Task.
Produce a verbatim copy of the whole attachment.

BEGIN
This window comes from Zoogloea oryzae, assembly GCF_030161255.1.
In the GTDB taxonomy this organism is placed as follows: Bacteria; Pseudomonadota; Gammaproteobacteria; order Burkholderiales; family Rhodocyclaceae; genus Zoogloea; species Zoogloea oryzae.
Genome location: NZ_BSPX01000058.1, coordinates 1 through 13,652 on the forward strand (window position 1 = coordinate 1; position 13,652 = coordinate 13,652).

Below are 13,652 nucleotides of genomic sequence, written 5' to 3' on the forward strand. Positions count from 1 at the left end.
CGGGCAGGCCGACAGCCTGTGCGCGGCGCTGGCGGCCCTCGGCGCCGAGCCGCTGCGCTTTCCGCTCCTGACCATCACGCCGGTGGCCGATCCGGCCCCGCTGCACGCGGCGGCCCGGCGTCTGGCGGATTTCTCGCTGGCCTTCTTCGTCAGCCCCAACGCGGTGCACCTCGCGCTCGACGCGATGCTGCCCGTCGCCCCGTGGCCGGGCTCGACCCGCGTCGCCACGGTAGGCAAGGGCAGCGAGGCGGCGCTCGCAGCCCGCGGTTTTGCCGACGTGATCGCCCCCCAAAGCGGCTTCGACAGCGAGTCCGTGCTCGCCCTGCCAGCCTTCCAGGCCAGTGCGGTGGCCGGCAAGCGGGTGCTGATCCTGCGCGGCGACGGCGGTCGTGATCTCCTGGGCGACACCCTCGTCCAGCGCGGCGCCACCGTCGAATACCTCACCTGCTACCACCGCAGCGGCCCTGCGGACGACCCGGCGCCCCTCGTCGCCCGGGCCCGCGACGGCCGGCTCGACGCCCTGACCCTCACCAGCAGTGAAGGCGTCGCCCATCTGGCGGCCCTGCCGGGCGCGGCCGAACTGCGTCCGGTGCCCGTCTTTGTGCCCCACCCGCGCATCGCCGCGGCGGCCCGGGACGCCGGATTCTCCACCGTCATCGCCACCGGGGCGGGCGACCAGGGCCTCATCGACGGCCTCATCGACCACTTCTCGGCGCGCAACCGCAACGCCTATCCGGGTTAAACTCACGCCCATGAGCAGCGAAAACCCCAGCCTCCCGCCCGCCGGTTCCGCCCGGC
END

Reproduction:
This window comes from Zoogloea oryzae, assembly GCF_030161255.1.
In the GTDB taxonomy this organism is placed as follows: Bacteria; Pseudomonadota; Gammaproteobacteria; order Burkholderiales; family Rhodocyclaceae; genus Zoogloea; species Zoogloea oryzae.
Genome location: NZ_BSPX01000058.1, coordinates 1 through 13,652 on the forward strand (window position 1 = coordinate 1; position 13,652 = coordinate 13,652).

Below are 13,652 nucleotides of genomic sequence, written 5' to 3' on the forward strand. Positions count from 1 at the left end.
CGGGCAGGCCGACAGCCTGTGCGCGGCGCTGGCGGCCCTCGGCGCCGAGCCGCTGCGCTTTCCGCTCCTGACCATCACGCCGGTGGCCGATCCGGCCCCGCTGCACGCGGCGGCCCGGCGTCTGGCGGATTTCTCGCTGGCCTTCTTCGTCAGCCCCAACGCGGTGCACCTCGCGCTCGACGCGATGCTGCCCGTCGCCCCGTGGCCGGGCTCGACCCGCGTCGCCACGGTAGGCAAGGGCAGCGAGGCGGCGCTCGCAGCCCGCGGTTTTGCCGACGTGATCGCCCCCCAAAGCGGCTTCGACAGCGAGTCCGTGCTCGCCCTGCCAGCCTTCCAGGCCAGTGCGGTGGCCGGCAAGCGGGTGCTGATCCTGCGCGGCGACGGCGGTCGTGATCTCCTGGGCGACACCCTCGTCCAGCGCGGCGCCACCGTCGAATACCTCACCTGCTACCACCGCAGCGGCCCTGCGGACGACCCGGCGCCCCTCGTCGCCCGGGCCCGCGACGGCCGGCTCGACGCCCTGACCCTCACCAGCAGTGAAGGCGTCGCCCATCTGGCGGCCCTGCCGGGCGCGGCCGAACTGCGTCCGGTGCCCGTCTTTGTGCCCCACCCGCGCATCGCCGCGGCGGCCCGGGACGCCGGATTCTCCACCGTCATCGCCACCGGGGCGGGCGACCAGGGCCTCATCGACGGCCTCATCGACCACTTCTCGGCGCGCAACCGCAACGCCTATCCGGGTTAAACTCACGCCCATGAGCAGCGAAAACCCCAGCCTCCCGCCCGCCGGTTCCGCCCGGC